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    English content vocabulary and definitions

    Week One:

    Literature: Compositions that tell stories (fiction), dramatize situations (performance literature), express emotions (poetry) and analyze ideas (nonfiction).

    Grammar: The study of the structure of a language.

    Genre: A distinctive type of literature: ex: fiction, drama, poetry

    Sentence: A group of words that expresses a complete thought.

    Fiction:  Literature works that describe imaginary people and events.

    Fragment: A group of words that expresses an incomplete thought.  Missing either subject, verb, or both.

    Nonfiction:  Writings that convey factual information – real people, real events.

    Subject:  Names the person, place, thing, or idea that the sentence is about.

    Predicate:  Also known as the verb; tells something about the subject.  Either action or linking.


    Week Two:

    Poetry:  Literary works written in verse.

    Pronoun:  Takes the place of a noun in a sentence.

    Drama: Works written for performance on stage, television, movies, or radio.

    Short Story: Work of prose fiction that is shorter than a novel or a novella.

    Adverb: Describes a verb, adjective, or adverb.  Answers questions: “how?” “where?” “when?” and “to what extent?”

    Prose:  Ordinary style of writing.  Example: newspapers, magazines, novels, essays.

    Preposition:  Shows the relationship between a noun or a pronoun and another word in the sentence.


    Week Three:

    Science Fiction:  Futuristic fiction using an aspect of science as a plot essential.

    Conjunction:  Words that connect words or groups of words.  Example: and, or, but

    Mystery: Fiction dealing with a mysterious crime.

    Interjection:   Words that show high emotion – No!  Watch Out!

    Biography:  Someone’s life story written by another.

    Autobiography: A self-written life story.

    Essay:  Short piece of nonfiction that examines a single subject from a limited point of view.

    Diagramming: A plan, a drawing, or outline designed to demonstrate or explain how something works or relates as a whole.


    Week Four:

    Character:  One of the people portrayed in a piece of fiction or performance literature (drama).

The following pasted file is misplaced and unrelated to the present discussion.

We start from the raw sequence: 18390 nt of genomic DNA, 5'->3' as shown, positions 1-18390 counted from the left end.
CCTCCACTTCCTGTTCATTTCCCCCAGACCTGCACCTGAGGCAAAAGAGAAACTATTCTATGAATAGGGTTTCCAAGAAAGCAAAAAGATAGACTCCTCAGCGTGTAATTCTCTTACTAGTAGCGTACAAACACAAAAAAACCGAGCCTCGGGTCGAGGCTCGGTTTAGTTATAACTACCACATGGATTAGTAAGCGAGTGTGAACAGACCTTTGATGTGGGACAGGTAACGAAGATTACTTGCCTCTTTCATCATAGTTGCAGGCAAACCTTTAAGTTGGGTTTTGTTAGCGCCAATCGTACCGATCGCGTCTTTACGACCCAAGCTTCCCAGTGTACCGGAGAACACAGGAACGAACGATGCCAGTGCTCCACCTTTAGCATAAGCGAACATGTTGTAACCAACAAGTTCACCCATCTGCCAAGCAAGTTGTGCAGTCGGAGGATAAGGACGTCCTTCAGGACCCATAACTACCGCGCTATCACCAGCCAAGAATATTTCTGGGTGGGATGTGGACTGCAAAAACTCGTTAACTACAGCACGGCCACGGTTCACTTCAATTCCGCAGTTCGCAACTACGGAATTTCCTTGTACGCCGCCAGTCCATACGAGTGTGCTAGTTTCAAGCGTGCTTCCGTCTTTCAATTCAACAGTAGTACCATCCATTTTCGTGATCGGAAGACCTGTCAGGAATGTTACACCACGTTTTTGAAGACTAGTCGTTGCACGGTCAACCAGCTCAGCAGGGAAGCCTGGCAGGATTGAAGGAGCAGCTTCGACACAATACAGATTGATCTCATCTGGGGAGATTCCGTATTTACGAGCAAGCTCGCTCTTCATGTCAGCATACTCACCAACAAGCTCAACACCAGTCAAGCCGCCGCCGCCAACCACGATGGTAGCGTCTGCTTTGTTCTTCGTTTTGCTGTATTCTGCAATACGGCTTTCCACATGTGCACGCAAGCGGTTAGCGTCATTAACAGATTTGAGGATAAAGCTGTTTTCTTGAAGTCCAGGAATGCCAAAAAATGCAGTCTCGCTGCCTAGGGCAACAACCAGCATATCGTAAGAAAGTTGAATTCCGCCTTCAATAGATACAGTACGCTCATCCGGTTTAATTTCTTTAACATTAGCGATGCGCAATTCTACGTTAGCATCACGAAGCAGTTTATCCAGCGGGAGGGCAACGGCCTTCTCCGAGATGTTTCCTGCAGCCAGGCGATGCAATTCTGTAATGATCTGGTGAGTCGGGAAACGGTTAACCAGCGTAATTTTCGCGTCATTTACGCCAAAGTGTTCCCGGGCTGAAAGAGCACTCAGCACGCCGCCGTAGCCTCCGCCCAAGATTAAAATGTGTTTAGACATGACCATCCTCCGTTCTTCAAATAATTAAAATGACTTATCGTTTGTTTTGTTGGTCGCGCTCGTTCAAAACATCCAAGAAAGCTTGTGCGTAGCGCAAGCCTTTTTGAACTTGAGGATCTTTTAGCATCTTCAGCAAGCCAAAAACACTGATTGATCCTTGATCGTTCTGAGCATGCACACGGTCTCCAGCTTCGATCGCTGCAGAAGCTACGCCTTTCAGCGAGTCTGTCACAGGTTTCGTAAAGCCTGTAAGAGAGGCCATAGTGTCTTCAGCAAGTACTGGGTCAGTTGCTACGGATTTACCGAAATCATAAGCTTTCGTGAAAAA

Complement:  Word that completes the meaning of an action verb.

    Theme:  Message of a literary work.

    Direct Object:  A noun or pronoun that receives the verb’s action.

    Setting: Time and place of a story or play.

    Indirect Object:  Answers the question “to whom” or “for whom” to the direct object.

    Point of View:  Who is telling the story?

    Object Complement:  modifies or describes the direct object and comes after the direct object in the sentence.


    Week Five:

    Plot:  What happens in the story.

    Irony:  The difference between what appears to be and what really is.

    Protagonist:  The main character

    Antagonist:  The character who plays opposite the main character.

    Simile:  Comparison of unlike objects using like, as, or resembles.

    Metaphor:  Comparison of two unlike objects by saying one IS the other.

    Personification:  Giving human characteristics to an animal, object, or idea.

    Tone:  The author’s attitude:  objective, playful, sad, serious, formal, comical


    Week Six:

    Mood: Overall feeling or atmosphere created for the reader.

    Foreshadowing:  Hints about what may happen in the future.

    Resolution:  The outcome; how it all ends up.

    Dialogue:  Written conversation between two or more characters.  Single character performs a soliloquy.

    Flashback:  Interrupts the story to relate an event that happened in the past.

    Dialect:  A way of speaking that is unique to a group of people.

    Comic Relief:  Comedy (or character) in a story that is there to ease the tension.  Ex: the nurse in Romeo and Juliet

    Symbolism:  A symbol stands for an idea: EX A road could symbolize life’s journey.


    Week Seven:

    Imagery:  Language that appeals to the senses.

    Inverted:  Reversal of the normal word order of a sentence.

    Rhyme:  Repetition of accented vowel sounds and all sounds following them.  EX: choice and voice

    Antecedent:  The word that a pronoun refers to in a sentence.

    Rhythm:  Musical quality in language produced by repetition.

    Tense: Indicates the time of the action or the state of being expressed by the verb.

    Hyperbole:  Figure of speech that uses exaggeration to express strong emotion or to create a comic effect.

    Passive Voice:  A verb expressing action received by the subject.


Last Modified on January 26, 2009